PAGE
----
Driving to Vineyard Haven one day I found myself behind a pickup truck with three bullet holes in the tailgate. My curiosity was piqued. How did they get there? This started me thinking about guns and crime in general. Now, I know there must be plenty of guns on the Island, but the only ones I’ve ever seen have been unnecessarily strapped to law enforcement officers. Crime on the Vineyard is as unique as the Island itself. Most people would say that the term Island crime is an oxymoron. Not so. We have our share–it’s just different than in the rest of the world.
We even have a prison. It’s not much of a prison as prisons go. More of a jail. More like high school detention. We occasionally get off-Island cons who are shipped down because it’s the only safe place for them to be. Guys who would be seriously harassed in a regular prison. You know, Arab princes and such. One guy, after serving his time, ran away with the sheriff’s wife. Ahh. Sweet revenge. A local fellow found his incarceration so confining that he would escape through a window after lights out to spend a few hours with his girlfriend. He was always back for breakfast which, incidentally, was prepared by a gourmet chef also doing time.
If you’re looking for murder, that most heinous of all crimes, you’ll have to find it in the pages of Cynthia Riggs’s and Philip Craig’s books. No, Vineyard crime is of a more benign nature. It can be split up into season and off-season varieties. The seasonal type does resemble off -Island crime, and is usually perpetrated by off-Island criminals. Hence our need for a police force. Off-season crime falls more into the category of mischief, and can frequently be punished by firm parenting or community service.
The worst crime wave I can remember was a few years ago when there was a rash of street sign thefts. This, of course, resulted in a flurry of angry letters to the editor (the usual result of Vineyard crime . . . and just about anything else that can draw comment). Turns out, the signs were decorating the dorm rooms of homesick UMass freshmen. Maybe at graduation they should hand out a street sign or two along with the diplomas. Just a thought. I’m all for preventing crime.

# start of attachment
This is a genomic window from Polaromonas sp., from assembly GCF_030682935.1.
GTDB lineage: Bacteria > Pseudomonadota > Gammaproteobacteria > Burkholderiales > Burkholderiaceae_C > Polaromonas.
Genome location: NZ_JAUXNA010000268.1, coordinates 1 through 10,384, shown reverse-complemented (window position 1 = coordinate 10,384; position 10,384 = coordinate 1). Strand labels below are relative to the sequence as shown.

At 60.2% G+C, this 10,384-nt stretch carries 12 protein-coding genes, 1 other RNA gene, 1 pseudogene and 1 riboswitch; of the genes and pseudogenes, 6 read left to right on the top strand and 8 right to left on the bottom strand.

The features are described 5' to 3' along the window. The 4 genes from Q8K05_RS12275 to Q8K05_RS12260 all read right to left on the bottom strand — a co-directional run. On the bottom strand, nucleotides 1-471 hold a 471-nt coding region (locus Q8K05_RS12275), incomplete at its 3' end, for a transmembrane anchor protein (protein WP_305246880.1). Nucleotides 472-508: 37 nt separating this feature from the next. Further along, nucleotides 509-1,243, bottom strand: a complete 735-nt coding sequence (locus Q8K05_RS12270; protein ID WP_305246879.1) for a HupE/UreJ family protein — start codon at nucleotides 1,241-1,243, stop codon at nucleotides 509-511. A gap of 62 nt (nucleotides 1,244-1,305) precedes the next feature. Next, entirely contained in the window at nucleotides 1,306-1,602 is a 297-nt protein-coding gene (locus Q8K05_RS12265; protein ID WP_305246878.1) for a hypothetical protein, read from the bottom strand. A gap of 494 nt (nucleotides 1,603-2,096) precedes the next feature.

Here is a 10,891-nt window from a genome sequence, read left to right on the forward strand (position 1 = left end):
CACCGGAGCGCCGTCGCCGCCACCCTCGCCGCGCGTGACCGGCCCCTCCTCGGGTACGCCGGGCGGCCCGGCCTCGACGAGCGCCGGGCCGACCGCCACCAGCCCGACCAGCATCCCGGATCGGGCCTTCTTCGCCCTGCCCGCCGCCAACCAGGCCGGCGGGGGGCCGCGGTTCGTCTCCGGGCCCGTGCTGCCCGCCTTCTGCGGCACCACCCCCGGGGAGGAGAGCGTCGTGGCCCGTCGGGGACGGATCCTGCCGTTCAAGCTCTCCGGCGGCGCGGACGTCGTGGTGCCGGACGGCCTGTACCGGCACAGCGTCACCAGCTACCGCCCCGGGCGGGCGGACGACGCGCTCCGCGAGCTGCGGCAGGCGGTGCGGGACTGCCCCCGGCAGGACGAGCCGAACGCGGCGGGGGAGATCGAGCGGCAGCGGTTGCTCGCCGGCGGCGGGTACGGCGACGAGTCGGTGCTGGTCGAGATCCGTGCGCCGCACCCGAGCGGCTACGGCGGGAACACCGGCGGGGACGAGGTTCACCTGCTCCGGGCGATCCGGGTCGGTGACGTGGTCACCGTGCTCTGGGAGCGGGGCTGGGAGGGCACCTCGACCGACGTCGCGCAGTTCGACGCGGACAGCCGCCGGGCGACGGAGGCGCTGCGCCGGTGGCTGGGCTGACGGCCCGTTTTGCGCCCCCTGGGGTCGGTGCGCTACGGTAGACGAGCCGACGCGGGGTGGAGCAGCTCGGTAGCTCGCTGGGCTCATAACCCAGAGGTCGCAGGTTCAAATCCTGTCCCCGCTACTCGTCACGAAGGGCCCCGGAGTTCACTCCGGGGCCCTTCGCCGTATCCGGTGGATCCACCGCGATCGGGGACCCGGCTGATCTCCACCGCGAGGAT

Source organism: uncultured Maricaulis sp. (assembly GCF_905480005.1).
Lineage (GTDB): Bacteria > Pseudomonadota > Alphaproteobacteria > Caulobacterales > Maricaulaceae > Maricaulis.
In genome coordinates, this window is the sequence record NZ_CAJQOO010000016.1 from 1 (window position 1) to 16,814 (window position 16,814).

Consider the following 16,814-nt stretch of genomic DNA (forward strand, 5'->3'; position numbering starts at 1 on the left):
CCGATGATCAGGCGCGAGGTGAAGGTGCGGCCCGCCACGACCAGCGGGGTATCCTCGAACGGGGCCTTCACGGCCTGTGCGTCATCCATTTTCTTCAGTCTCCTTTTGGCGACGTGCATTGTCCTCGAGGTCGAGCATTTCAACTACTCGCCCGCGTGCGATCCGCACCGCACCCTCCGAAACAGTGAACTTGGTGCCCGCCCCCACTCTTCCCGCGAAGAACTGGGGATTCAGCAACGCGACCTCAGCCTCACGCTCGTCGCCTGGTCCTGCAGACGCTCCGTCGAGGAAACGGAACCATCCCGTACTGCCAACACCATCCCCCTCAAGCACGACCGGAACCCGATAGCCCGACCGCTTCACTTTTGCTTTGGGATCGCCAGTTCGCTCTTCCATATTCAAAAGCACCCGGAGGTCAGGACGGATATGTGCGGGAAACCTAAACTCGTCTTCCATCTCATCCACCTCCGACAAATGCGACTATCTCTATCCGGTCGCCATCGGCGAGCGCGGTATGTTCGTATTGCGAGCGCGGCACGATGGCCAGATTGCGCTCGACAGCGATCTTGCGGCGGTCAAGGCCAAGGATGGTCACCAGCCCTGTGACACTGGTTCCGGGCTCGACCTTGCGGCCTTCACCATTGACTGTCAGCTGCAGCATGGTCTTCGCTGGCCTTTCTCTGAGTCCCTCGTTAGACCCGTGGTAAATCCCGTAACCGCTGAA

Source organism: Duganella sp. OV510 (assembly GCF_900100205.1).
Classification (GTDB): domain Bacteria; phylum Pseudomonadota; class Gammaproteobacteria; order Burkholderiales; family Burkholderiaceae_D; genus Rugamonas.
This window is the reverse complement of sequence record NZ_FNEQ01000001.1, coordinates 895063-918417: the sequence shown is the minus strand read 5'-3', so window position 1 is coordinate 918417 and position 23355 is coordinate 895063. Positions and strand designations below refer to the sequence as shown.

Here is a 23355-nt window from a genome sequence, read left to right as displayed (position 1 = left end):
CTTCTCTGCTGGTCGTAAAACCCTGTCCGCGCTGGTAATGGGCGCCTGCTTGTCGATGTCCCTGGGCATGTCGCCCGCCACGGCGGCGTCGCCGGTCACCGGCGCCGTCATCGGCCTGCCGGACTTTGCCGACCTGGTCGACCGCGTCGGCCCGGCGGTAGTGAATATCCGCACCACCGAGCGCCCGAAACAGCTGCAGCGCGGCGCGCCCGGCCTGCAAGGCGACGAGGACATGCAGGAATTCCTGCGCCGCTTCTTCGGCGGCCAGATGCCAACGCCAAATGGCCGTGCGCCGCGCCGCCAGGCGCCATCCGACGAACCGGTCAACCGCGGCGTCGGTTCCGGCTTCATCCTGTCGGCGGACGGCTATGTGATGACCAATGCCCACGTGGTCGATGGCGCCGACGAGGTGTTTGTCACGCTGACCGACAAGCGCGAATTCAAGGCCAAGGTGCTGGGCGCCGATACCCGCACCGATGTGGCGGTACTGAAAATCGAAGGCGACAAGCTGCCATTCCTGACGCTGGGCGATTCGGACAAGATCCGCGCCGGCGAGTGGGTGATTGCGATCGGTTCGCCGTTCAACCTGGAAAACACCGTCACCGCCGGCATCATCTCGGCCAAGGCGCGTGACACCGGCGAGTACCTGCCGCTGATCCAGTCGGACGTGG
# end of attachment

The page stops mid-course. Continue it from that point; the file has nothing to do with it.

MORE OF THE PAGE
Mailbox bashing is another serious problem here. This one really bothers me since innocent mailboxes can’t fight back. I guess it’s too much of a temptation for teens with new driver’s licenses. The kid riding shotgun has nothing to do. Seems to me this is energy that could be channeled. Maybe we wouldn’t need the wind farm in Nantucket Sound.
Poaching out of hunting season is another biggie. I guess we need laws to protect the world’s poor beasts from the superior brain (?) and firepower of man, but when the animals start to outnumber the locals I can’t get excited about an illegal turkey shoot.
Car theft is not an issue here. Without a ferry ticke,t where would you go? Old Islanders, used to the lack of crime do not lock their doors. House or car. My friend Bob takes this one step further and also leaves his keys in the car. His reasoning is: life’s short and he doesn’t want to waste time looking for them. Now, Bob is friends with the local constabulary who constantly warn him about this habit. One day he parked in the lot next to Town Hall and went in to do some business. One of the local police officers strolled by, saw keys dangling from the ignition and drove the car around the block, parking it on School Street. When Bob inevitably called about his ‘lost’ vehicle, the officer drove him around town looking for it. Another officer, in cahoots, drove Bob’s car back to the Town Hall lot, where it sat waiting for him. Bob found this amusing, if time consuming, but continues his lifelong habit of leaving the keys in his car.
Most Island crime by far consists of running afoul of political entities. God forbid you put up a shed in your back yard without a building permit! It’ll take months for the letters to the editor to die down. Not to mention the fines and lawsuits flying back and forth.
Yes, Virginia, there is crime on Martha’s Vineyard. But like everything else, it’s kinder and gentler than over "there."
I pondered for weeks how those bullet holes got in that truck. Hunting accident? Angry wife? Jealous husband? If he had been escaping from a bank robbery (not likely–there’s still that ferry problem) I would have read about it in the Gazette and the Times.
I had a dinner party the other night. When I mentioned I had seen a bullet-ridden pick-up, my friend Phil said, “No, you didn’t.”
“I most certainly did,” I replied indignantly.
“Oh, no, no, no,” he said, guffawing heartily. “What you saw were decals.”
Decals. I felt duped, but Island crime being what it is, why should I have been surprised?